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U.S. consumer confidence dips in June, University of Michigan says

Staff writer |
U.S. consumer sentiment dipped by a little bit more than economists had been expecting in June, but the data continued to point to a moderate rate of growth in consumer spending.

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The University of Michigan's consumer confidence index dropped from a reading of 94.7 at the end of May to 93.5 at the end of June, which was also below a preliminary print of 94.3.

A sub-index tracking consumers' expectations was the main source of weakness, registering a decline from 84.9 to 82.4, while the sub-index linked to consumers' evaluation of the current situation came in at 110.8, down from 109.9 in the month before.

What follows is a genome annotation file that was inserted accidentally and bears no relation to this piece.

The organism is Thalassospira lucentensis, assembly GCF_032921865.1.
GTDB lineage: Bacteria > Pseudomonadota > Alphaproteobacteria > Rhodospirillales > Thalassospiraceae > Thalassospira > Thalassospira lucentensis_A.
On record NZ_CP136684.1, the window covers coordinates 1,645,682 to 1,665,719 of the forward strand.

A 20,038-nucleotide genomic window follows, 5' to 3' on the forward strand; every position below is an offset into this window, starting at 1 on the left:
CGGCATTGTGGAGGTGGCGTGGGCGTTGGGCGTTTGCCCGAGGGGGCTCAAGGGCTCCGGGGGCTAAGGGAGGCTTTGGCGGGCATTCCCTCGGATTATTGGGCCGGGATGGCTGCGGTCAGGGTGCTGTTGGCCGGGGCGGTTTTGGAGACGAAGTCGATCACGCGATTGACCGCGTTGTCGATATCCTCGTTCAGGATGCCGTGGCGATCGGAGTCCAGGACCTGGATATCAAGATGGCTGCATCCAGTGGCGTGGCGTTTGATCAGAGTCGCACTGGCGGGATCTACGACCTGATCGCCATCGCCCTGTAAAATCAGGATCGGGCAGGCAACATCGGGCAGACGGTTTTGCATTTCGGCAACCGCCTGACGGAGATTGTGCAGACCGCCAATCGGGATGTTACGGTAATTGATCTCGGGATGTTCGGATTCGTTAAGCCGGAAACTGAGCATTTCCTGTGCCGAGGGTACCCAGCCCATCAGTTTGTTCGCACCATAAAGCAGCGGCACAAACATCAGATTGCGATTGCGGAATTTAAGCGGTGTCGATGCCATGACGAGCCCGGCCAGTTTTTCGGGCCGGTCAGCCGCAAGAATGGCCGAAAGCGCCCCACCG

"Consumers were a bit less optimistic in late June due to rising concerns about prospects for the national economy. While no recession is anticipated, consumers increasingly expect a slower pace of economic growth in the year ahead.

"Importantly, the persistent strength in personal finances will keep the level of consumer spending at relatively high levels and continue to support an uninterrupted economic expansion," said Richard Curtin, the UofM's Surveys of Consumers's chief economist.


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